China’s Latest Threat Is an Invisible Sub Built for “Research Purposes”

As noted in a previous article, China is ticking all the boxes on its path to war.

 

 

China has a new plan of attack in the South China Sea: espionage.

This morning, Beijing declared its new “invisible sub” primed and ready for its first official post-trial phase “research” mission. The sub is called the Jiaolong – named for a mythical sea creature – and its alleged purpose is to collect deep-sea samples of sediment, rock, and water for scientific research.

But the difficult-to-see, deep-water probe is now headed from the South China Sea to the East China Sea – a route that has raised some eyebrows among defense analysts and maritime law experts.

Here’s why they’re so skeptical about the Jiaolong’s deep-sea movements, with some even wondering if China’s true intent has less to do with scientific research and more to do with spying on its competition in nearby Pacific waters…

Continue reading

Pentagon report highlights Chinese submarine buildup

China’s first domestically built aircraft carrier is seen during its launch ceremony in Dalian. Photo: Reuters/Stringer

 

The large-scale buildup of China’s naval forces is the most visible part of a major rearmament campaign that has been under way for more than a decade. But Chinese development of modern and increasingly quiet submarines poses one of the more serious strategic challenges for the United States and other nations concerned about Beijing’s growing hegemony in Asia.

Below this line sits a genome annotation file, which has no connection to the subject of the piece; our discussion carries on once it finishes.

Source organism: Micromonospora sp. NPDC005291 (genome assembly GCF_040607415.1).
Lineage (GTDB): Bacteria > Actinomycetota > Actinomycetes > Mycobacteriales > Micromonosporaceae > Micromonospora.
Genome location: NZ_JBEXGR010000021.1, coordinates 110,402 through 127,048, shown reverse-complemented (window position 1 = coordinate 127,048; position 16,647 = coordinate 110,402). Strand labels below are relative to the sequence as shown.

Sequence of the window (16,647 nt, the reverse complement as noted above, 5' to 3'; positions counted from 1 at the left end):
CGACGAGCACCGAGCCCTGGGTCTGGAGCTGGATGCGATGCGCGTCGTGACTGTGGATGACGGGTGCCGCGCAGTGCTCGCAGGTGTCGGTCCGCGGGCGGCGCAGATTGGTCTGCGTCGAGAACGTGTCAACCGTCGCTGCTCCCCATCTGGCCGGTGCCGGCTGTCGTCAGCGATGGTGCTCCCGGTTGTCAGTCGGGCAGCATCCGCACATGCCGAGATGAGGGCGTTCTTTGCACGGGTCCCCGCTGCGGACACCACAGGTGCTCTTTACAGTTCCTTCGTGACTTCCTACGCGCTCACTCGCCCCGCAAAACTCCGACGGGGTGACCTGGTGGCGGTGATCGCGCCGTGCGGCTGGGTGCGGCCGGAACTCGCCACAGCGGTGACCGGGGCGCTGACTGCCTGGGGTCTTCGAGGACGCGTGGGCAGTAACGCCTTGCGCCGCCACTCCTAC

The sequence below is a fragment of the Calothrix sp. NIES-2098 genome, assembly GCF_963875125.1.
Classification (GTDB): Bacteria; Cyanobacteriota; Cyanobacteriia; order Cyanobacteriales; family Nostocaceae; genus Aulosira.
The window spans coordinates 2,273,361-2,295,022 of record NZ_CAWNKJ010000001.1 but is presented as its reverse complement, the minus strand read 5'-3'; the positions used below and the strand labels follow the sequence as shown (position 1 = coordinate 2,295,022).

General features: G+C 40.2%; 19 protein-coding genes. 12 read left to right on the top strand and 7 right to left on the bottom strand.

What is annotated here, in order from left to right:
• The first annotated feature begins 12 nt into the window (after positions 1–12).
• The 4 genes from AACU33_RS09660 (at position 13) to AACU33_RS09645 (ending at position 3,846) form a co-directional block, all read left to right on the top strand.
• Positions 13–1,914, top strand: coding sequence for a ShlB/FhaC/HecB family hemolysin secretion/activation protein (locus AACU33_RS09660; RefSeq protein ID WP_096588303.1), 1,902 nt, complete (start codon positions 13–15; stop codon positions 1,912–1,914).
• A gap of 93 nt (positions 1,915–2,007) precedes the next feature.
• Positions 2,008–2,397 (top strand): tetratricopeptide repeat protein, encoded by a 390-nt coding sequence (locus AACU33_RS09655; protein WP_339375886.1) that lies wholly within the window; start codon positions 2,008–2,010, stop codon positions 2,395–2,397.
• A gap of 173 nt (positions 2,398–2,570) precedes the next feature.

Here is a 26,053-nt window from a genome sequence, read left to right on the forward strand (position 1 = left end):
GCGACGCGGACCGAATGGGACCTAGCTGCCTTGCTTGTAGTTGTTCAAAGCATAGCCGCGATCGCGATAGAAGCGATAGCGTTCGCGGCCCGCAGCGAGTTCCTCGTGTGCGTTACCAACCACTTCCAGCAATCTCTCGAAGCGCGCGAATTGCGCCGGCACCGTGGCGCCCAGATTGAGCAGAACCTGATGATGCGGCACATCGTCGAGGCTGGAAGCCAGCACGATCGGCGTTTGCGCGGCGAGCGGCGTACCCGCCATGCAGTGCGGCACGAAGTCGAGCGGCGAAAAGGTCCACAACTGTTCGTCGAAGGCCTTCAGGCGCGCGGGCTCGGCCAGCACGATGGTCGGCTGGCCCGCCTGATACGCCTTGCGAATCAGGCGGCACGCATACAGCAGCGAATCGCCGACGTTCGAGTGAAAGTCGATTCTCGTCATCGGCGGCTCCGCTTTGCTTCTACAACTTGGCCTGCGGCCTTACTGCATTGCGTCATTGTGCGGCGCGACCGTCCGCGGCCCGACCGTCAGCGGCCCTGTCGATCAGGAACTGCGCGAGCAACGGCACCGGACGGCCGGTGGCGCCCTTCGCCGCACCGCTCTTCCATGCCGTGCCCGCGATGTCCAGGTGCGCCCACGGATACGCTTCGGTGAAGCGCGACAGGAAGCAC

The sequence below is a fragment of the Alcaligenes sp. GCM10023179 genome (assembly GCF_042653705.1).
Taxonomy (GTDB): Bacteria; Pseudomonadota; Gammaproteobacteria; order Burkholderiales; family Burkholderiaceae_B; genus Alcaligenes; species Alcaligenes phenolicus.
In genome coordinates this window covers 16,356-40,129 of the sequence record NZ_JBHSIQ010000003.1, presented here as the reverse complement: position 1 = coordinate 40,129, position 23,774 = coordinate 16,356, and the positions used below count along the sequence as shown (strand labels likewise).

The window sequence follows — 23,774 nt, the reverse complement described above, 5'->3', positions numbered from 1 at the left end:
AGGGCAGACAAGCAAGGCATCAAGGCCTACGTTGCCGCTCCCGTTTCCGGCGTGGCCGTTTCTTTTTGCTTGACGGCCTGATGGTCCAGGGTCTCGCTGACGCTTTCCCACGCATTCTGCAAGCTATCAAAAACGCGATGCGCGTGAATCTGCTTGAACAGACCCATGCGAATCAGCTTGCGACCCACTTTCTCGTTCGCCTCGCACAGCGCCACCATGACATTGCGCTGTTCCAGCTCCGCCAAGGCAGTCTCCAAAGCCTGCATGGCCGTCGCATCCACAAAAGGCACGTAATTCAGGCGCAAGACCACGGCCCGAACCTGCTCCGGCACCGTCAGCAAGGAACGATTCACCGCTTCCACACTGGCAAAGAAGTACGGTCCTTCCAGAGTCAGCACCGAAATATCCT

The increasing size of the People’s Liberation Army Navy fleet of surface vessels captures most international attention, based on the sheer numbers and advanced weapons on an array of new warships. Continue reading

US Air Force Grounds F-35s at Arizona Base

An F-35A Lightning II on static display at Luke AFB, Arizona, in April 2016. (U.S. Air Force/Tech. Sgt. Christopher Boitz)

 

Base officials halted local flights after five pilots experienced symptoms of oxygen deprivation.

The U.S. Air Force has grounded 55 of its F-35 Joint Strike Fighters at Arizona’s Luke Air Force base following five incidents in which pilots experienced symptoms of oxygen deprivation.

The pilots “reported physiological incidents while flying” but a backup oxygen system turned on, allowing them to land safely, Capt. Mark Graff, an Air Force spokesman at the Pentagon, said in an email Friday afternoon.

Continue reading

Sharia Down Under

A mosque minaret in Sydney, Australia. (Photo by Cole Bennetts/Getty Images)

 

  • Sharia law, the president at the time of the Australian Federation of Islamic Councils ludicrously argued, far from discriminating against women, “guarantees women’s rights that are not recognised in mainstream Australian courts”.
  • The Australian Federal Police investigated 69 incidents of forced or under-age marriage in the 2015-16 financial year, up from 33 the previous year. While there are no official numbers, it is estimated that there are 83,000 women and girls in Australia who may have been subjected to female genital mutilation (FGM).
  • The Royal Commission into Institutional Responses to Child Sexual Abuse, which has spent the past four years probing numerous religious organizations, has made no inquiries into Islam. The commission has held 6,500 one-on-one private interview sessions with survivors or witnesses making allegations of child sexual abuse within institutions, but only three sessions in relation to Islamic institutions.

What legacy did Australia’s former Grand Mufti, Sheikh Taj Din al-Hilali — named “Muslim Man of the Year” in 2005 and the country’s most senior, longest-serving (1988-2007) Muslim cleric — leave behind? Continue reading